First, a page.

Best-Selling author Tom Clancy, who became famous for hits like “The Hunt for Red October” and “Splinter Cell,” died yesterday. He was 66.
According to Fox News, the author died at Johns Hopkins Hospital, in Maryland, after a brief illness. The Baltimore Sun first reported the news.
David Shanks, an executive that worked closely with Clancy, released a statement saying: “I’m deeply saddened by Tom’s passing. He was a consummate author, creating the modern-day thriller, and was one of the most visionary storytellers of our time. I will miss him dearly and he will be missed by tens of millions of readers worldwide.”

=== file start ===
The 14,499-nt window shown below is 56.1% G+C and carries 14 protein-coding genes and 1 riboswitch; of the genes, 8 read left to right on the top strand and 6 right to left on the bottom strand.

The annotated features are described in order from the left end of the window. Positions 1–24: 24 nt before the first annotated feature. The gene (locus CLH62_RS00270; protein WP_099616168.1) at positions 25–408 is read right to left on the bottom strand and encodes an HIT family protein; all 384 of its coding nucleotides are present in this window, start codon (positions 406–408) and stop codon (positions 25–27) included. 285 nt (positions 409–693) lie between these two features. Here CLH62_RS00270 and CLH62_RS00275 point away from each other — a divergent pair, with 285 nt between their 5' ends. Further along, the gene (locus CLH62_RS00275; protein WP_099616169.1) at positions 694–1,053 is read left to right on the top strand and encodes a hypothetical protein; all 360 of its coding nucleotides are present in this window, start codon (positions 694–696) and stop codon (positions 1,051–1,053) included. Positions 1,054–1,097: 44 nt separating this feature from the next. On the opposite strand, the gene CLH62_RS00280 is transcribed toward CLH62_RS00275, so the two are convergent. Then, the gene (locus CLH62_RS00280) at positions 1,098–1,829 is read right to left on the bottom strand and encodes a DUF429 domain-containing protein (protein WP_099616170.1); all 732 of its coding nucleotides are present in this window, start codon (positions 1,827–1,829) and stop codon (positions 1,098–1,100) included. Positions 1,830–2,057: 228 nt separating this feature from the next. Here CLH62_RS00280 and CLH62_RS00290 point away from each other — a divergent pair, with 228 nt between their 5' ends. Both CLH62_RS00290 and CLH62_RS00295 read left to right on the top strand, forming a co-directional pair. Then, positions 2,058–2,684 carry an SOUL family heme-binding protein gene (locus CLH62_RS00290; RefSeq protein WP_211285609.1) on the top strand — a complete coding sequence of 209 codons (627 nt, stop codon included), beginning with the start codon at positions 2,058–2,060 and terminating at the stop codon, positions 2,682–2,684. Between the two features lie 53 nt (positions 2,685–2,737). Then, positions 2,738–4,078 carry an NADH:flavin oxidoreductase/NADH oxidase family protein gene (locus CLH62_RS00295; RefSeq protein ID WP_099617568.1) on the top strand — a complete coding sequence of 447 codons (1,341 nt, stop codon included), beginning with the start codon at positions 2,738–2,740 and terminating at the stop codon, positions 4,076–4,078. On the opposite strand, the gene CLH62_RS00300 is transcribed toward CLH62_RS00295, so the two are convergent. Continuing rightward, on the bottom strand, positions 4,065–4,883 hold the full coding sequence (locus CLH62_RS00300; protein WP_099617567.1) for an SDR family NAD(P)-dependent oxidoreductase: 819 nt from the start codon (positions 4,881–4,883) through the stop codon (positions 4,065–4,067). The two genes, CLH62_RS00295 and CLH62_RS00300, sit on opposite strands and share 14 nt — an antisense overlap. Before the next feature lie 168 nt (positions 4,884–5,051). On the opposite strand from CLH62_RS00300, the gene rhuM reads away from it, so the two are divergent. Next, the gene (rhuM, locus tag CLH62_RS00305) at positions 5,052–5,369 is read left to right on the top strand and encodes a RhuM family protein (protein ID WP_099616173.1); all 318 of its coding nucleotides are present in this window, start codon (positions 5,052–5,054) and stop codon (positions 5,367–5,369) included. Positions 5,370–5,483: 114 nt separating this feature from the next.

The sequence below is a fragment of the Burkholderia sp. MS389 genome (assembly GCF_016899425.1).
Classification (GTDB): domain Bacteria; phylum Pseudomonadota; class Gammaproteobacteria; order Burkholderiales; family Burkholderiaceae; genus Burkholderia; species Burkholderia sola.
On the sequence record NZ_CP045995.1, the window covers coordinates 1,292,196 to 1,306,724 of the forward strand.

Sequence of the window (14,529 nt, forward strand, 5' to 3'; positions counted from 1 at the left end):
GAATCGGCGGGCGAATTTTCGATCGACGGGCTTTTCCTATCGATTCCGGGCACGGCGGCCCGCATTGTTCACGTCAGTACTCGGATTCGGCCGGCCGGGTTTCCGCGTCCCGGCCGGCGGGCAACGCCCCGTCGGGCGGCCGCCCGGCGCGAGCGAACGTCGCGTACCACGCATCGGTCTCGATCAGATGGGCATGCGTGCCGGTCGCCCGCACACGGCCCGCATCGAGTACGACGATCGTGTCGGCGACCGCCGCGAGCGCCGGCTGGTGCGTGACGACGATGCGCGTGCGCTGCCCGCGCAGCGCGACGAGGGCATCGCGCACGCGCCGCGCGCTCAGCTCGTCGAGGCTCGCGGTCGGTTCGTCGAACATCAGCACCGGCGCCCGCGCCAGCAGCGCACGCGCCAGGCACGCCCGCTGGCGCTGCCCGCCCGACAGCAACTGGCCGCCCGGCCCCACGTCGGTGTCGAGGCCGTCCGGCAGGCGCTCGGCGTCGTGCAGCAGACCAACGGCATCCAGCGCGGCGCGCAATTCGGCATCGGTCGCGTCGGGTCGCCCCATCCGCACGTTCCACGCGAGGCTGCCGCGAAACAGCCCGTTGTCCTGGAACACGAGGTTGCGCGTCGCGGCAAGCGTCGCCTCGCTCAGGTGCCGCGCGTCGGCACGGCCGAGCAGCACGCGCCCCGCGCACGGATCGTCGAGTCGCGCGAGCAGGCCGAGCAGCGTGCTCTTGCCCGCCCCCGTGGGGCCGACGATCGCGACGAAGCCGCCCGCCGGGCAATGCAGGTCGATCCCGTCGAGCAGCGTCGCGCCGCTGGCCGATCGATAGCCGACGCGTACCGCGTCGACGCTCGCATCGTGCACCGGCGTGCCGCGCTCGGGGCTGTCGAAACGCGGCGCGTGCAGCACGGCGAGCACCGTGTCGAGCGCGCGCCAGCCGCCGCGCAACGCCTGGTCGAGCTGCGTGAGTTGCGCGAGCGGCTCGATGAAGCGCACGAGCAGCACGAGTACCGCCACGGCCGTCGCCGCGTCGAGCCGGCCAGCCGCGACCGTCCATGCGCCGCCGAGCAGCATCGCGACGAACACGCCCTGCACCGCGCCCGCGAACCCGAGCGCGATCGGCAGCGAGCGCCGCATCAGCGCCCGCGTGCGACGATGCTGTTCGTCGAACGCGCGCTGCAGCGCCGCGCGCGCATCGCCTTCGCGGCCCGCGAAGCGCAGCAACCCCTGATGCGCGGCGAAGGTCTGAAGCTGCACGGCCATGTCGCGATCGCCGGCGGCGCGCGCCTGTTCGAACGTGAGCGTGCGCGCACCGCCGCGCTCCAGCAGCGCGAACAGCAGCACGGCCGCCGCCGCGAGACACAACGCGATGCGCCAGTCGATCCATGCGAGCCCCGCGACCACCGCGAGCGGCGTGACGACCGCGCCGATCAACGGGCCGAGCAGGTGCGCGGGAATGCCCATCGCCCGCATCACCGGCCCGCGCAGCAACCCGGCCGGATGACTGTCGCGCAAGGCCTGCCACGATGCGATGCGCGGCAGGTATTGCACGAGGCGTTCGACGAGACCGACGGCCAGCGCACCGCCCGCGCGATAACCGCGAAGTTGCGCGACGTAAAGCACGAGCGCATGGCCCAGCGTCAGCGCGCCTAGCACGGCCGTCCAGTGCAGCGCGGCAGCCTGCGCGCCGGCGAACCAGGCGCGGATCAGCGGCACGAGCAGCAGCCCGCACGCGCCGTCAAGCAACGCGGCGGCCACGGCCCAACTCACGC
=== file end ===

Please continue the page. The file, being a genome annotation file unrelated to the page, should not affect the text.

As stated on bio.com, Clancy was born in Maryland in 1947. The writer was best known for his espionage, military science and technological thrillers. Clancy worked as an insurance broker before writing his first novel, “The Hunt for Red October,” in 1984. Ten of Clancy’s books earned No. 1 rankings on The New York Times‘ best-seller list. More than 50 million copies of his books have been printed, and four have been made into movies.